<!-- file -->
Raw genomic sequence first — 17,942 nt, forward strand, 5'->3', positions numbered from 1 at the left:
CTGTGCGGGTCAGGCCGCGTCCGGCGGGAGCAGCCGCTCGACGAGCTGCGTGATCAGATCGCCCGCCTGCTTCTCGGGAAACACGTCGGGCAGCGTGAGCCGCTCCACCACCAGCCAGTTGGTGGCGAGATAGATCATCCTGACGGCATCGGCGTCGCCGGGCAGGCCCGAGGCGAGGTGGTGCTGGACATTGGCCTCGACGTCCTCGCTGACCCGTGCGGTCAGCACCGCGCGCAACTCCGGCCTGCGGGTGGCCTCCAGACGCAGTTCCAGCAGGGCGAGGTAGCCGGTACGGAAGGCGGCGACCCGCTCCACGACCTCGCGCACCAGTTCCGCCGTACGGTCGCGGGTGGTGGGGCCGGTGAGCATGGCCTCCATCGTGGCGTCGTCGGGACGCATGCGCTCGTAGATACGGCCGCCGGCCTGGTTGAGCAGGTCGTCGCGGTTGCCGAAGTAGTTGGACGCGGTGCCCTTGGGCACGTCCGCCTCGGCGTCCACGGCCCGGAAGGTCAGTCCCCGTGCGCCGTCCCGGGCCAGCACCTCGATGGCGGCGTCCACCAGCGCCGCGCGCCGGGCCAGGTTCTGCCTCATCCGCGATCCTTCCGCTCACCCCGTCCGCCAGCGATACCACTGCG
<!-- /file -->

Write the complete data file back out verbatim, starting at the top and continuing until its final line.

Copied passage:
Raw genomic sequence first — 17,942 nt, forward strand, 5'->3', positions numbered from 1 at the left:
CTGTGCGGGTCAGGCCGCGTCCGGCGGGAGCAGCCGCTCGACGAGCTGCGTGATCAGATCGCCCGCCTGCTTCTCGGGAAACACGTCGGGCAGCGTGAGCCGCTCCACCACCAGCCAGTTGGTGGCGAGATAGATCATCCTGACGGCATCGGCGTCGCCGGGCAGGCCCGAGGCGAGGTGGTGCTGGACATTGGCCTCGACGTCCTCGCTGACCCGTGCGGTCAGCACCGCGCGCAACTCCGGCCTGCGGGTGGCCTCCAGACGCAGTTCCAGCAGGGCGAGGTAGCCGGTACGGAAGGCGGCGACCCGCTCCACGACCTCGCGCACCAGTTCCGCCGTACGGTCGCGGGTGGTGGGGCCGGTGAGCATGGCCTCCATCGTGGCGTCGTCGGGACGCATGCGCTCGTAGATACGGCCGCCGGCCTGGTTGAGCAGGTCGTCGCGGTTGCCGAAGTAGTTGGACGCGGTGCCCTTGGGCACGTCCGCCTCGGCGTCCACGGCCCGGAAGGTCAGTCCCCGTGCGCCGTCCCGGGCCAGCACCTCGATGGCGGCGTCCACCAGCGCCGCGCGCCGGGCCAGGTTCTGCCTCATCCGCGATCCTTCCGCTCACCCCGTCCGCCAGCGATACCACTGCG